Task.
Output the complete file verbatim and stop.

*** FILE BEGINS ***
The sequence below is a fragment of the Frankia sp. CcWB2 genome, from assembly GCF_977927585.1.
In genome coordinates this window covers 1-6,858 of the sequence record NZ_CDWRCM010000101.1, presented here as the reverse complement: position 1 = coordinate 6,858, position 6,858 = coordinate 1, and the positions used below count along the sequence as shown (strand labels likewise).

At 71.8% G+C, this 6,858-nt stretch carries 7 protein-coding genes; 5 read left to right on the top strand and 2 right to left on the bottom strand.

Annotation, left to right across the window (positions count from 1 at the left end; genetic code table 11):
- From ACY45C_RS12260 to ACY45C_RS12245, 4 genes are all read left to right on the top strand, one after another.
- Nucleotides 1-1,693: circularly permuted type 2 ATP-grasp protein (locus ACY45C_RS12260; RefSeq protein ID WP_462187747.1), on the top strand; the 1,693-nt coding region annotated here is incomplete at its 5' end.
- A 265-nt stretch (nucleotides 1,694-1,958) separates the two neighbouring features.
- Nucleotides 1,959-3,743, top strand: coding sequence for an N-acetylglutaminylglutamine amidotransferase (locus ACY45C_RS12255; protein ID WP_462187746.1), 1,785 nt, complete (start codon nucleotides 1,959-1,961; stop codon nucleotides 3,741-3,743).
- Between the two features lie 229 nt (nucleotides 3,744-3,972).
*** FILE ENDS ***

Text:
The sequence below is a fragment of the Frankia sp. CcWB2 genome, from assembly GCF_977927585.1.
In genome coordinates this window covers 1-6,858 of the sequence record NZ_CDWRCM010000101.1, presented here as the reverse complement: position 1 = coordinate 6,858, position 6,858 = coordinate 1, and the positions used below count along the sequence as shown (strand labels likewise).

At 71.8% G+C, this 6,858-nt stretch carries 7 protein-coding genes; 5 read left to right on the top strand and 2 right to left on the bottom strand.

Annotation, left to right across the window (positions count from 1 at the left end; genetic code table 11):
- From ACY45C_RS12260 to ACY45C_RS12245, 4 genes are all read left to right on the top strand, one after another.
- Nucleotides 1-1,693: circularly permuted type 2 ATP-grasp protein (locus ACY45C_RS12260; RefSeq protein ID WP_462187747.1), on the top strand; the 1,693-nt coding region annotated here is incomplete at its 5' end.
- A 265-nt stretch (nucleotides 1,694-1,958) separates the two neighbouring features.
- Nucleotides 1,959-3,743, top strand: coding sequence for an N-acetylglutaminylglutamine amidotransferase (locus ACY45C_RS12255; protein ID WP_462187746.1), 1,785 nt, complete (start codon nucleotides 1,959-1,961; stop codon nucleotides 3,741-3,743).
- Between the two features lie 229 nt (nucleotides 3,744-3,972).